Snowdrops: My Cure For The Mid Winter Doldrums

Common snowdrops, Galanthus nivalis

To all appearances, it doesn’t seem possible. It’s February, and tiny white flowers are popping up out of the frozen soil. Snowdrops, or Galanthus, are for many the true harbingers of spring. If you ask me, they’re also a powerful symbol of resilience as, one by one, they infuse the cold weather months with a new shade of meaning.


The snowdrop, Galanthus, is a bulbous perennial that is part of the amaryllis family. It gets its name from the Greek gala (meaning milk) and anthos (meaning flower). The best known species is common snowdrop, or Galanthus nivalis, (nivalis is Latin for snowy). Native to Europe, it now grows all over the world.

Despite being small in scale, this plant is built like a warrior. Its tough, dark green leaves and sturdy 6-inch stems are the perfect match for cold weather. In late winter, it produces a single white, tear-shaped flower consisting of three small petals surrounded by three larger ones. The inner three are notched at the tip with distinctive, U-shaped green markings.

Common snowdrop

In my area (Zone 7) common snowdrops typically flower in February or early March. The large-flowered Galanthus ‘Atkinsii’ is one of the earliest blooming varieties. And the heirloom Galanthus ‘Flore Pleno’ is a beautiful, double-flowered cultivar for those of us looking for something a little different.

There’s also a larger variety called Giant Snowdrop, or Galanthus elwesii. It has 6- to 12-inch stems and produces much larger flowers. It blooms later than Galanthus nivalis, or usually in March.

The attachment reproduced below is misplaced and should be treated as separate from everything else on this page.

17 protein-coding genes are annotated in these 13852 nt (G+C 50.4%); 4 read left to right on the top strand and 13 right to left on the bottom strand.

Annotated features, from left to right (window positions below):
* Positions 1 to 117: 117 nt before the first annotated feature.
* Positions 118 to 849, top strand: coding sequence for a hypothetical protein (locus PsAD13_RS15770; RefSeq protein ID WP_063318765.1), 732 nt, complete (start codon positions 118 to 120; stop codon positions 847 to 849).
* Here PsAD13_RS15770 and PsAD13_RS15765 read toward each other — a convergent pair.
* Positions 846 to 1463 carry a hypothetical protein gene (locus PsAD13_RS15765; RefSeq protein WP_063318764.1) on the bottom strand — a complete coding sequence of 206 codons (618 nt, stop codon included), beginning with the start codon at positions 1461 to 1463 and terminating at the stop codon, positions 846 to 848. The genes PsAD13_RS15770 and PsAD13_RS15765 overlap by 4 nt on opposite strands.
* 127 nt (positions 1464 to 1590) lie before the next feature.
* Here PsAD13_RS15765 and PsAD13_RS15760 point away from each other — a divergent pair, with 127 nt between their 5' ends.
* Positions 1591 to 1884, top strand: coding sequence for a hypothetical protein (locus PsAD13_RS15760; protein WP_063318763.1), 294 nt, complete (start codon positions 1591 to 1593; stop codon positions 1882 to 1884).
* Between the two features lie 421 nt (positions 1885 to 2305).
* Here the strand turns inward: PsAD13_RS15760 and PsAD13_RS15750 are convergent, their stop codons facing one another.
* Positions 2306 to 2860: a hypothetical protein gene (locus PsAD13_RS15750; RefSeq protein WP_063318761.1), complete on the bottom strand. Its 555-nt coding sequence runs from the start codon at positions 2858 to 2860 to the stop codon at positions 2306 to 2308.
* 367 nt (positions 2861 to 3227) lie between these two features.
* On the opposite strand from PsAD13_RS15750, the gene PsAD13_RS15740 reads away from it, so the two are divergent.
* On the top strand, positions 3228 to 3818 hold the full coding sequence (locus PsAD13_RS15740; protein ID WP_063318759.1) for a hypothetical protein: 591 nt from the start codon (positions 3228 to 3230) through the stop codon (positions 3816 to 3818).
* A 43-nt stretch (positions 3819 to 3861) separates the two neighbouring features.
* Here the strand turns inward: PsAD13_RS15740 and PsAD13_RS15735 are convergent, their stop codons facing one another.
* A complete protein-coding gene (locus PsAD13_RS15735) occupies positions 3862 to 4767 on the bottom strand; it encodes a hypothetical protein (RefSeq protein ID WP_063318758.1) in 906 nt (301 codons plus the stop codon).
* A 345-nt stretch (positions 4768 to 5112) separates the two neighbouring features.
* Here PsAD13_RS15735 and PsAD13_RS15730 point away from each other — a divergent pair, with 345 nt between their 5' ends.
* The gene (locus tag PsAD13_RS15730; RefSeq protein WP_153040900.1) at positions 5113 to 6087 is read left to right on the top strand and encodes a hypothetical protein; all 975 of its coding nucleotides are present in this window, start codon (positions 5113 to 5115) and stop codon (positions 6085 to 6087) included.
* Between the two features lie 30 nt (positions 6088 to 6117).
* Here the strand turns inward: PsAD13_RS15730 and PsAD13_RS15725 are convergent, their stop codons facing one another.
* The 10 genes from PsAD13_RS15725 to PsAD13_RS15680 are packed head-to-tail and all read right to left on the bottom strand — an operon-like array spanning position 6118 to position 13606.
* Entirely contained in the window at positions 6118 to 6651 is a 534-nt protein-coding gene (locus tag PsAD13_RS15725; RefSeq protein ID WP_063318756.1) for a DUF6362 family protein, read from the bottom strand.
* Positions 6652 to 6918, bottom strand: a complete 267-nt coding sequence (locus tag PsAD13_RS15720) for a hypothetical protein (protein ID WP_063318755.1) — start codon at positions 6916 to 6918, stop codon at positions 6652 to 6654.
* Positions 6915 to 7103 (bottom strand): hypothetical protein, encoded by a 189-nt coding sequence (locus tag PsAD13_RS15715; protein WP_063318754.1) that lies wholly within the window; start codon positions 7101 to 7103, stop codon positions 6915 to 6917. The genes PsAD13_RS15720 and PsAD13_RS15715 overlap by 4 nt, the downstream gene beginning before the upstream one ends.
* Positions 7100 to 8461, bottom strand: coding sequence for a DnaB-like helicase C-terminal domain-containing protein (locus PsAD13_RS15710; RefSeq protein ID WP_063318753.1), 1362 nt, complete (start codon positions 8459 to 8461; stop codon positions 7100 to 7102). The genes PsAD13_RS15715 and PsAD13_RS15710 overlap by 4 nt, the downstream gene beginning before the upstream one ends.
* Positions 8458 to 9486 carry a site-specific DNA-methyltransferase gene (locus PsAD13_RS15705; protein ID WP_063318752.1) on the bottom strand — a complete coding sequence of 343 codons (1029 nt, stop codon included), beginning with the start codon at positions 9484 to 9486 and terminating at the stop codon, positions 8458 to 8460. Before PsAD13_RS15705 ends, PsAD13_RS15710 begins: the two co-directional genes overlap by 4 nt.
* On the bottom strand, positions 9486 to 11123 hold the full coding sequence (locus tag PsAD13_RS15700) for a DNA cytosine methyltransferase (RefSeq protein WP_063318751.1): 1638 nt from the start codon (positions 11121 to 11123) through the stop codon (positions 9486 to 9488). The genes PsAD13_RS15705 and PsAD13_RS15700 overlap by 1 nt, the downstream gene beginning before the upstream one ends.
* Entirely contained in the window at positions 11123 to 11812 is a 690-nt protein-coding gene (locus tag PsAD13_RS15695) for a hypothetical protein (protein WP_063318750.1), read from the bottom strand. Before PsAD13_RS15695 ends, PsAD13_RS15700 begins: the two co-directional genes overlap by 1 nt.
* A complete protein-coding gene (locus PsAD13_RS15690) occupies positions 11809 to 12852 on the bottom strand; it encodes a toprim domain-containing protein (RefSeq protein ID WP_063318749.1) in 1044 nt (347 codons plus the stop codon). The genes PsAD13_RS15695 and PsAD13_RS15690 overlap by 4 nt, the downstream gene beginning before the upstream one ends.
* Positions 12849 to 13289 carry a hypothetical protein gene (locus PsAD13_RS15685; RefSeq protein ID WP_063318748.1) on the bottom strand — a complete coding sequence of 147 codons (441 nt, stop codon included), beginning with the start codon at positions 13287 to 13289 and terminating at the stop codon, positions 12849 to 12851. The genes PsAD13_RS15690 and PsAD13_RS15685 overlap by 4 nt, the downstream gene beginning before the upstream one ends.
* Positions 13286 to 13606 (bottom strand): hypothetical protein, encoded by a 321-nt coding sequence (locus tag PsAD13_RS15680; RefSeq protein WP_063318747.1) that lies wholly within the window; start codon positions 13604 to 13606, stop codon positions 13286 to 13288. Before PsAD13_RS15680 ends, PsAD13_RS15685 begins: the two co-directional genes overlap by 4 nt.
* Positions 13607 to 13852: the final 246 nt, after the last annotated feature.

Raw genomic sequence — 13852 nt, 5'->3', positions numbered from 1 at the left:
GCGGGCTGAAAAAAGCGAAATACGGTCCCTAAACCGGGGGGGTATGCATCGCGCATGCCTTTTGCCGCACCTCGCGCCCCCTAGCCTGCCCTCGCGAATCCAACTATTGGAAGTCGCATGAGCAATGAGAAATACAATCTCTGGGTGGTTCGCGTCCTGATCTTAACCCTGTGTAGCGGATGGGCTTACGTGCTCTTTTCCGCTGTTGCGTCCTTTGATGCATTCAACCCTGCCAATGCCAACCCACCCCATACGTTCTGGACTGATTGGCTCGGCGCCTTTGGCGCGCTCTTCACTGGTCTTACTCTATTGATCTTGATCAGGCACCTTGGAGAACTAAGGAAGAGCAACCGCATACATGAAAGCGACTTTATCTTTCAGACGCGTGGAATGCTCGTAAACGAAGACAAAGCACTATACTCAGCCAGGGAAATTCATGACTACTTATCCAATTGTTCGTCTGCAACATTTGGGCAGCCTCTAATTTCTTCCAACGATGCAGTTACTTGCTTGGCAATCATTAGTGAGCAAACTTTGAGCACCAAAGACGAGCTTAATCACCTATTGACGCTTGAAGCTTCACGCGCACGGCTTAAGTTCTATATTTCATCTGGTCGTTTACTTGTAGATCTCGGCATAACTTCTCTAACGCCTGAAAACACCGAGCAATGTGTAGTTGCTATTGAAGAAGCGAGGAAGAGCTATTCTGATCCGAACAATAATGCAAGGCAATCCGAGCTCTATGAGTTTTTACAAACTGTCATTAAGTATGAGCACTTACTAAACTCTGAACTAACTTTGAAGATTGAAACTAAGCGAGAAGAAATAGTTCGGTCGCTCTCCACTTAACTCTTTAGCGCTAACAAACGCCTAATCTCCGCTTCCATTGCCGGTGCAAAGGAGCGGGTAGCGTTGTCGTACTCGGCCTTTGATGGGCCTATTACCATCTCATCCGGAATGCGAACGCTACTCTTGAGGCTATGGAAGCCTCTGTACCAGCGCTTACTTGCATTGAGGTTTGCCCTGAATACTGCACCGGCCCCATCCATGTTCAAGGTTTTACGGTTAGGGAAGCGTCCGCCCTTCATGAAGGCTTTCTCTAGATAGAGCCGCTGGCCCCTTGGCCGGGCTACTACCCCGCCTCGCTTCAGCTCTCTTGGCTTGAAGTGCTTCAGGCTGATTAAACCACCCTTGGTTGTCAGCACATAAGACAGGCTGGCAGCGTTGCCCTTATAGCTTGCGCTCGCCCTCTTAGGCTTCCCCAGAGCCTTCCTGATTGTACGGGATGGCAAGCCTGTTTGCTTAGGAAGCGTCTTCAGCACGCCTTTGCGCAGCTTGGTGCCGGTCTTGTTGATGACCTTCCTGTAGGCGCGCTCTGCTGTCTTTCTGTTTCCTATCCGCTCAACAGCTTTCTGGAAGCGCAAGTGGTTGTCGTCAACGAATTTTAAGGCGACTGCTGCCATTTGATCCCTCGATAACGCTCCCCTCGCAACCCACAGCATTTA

When winter sets in, most plants stop growing as freezing temperatures prevent water from flowing within their sap. Snowdrops, however, contain anti-freeze proteins (AFPs) that enable them to survive subzero weather. These AFPs bind to small ice crystals and inhibit them from forming. This in turn protects the plants’ tissue from freezing while also staving off diseases.

Occasionally, very harsh cold can cause snowdrops to fall over. But thanks to AFPs, they perk right up once temperatures rise back up again.

Anti-freeze proteins (AFPs) help snowdrops survive harsh weather.


A few years ago, I was renovating a garden on Maryland’s Eastern Shore. In the spring, hundreds of what I thought were snowdrops starting appearing in the woodland. The flowers looked slightly different, though. They were bell shaped. And unlike common snowdrops, all of the petals (not just the inner ones) had green markings at the tips.

Leucojum vernum

I had confused snowdrops with Leucojum aestivum, with which they are closely related. Commonly known as Giant Snowflake, this species also has pendulous flowers, but with one key difference. Unlike Galanthus, the petals are all the same size. 

Leucojum vernum flower/each petal has green markings.

Snowflakes typically bloom much later than snowdrops, which depending on where you live can be anytime between April and very early May. Leucojum aestivum ‘Gravetye Giant’ is a popular cultivar.


Common snowdrops naturalize easily, quickly forming carpets of beautiful, nodding white flowers. They prefer partial shade, but will take full sun. They are also deer resistant! I recommend planting clusters of 20-25 bulbs (in the fall) a few inches apart for maximum impact. 

Snowdrops look best planted as a mass

After flowering, leave the foliage on the plants until it turns yellow. This allows them to store nutrients for next year’s blooms. This is an important practice for all spring bulbs


Snowdrops contain the alkaloid galantamine, which can cause gastrointestinal distress in humans and animals if ingested in large quantities. Some sites go so far as to list galanthus as poisonous.

For more information on signs of snowdrop poisoning in dogs, click here for signs and symptoms in dogs. And wear garden gloves when handling the bulbs.

Snowdrop bulbs can be toxic to humans and pets

Only a couple weeks now until the snowdrops will be blooming in my area. I already feel spring around the corner…

For photos of my garden designs, including plant lists, check out my Instagram at carole.herebydesign. I post seasonally from spring through fall. 


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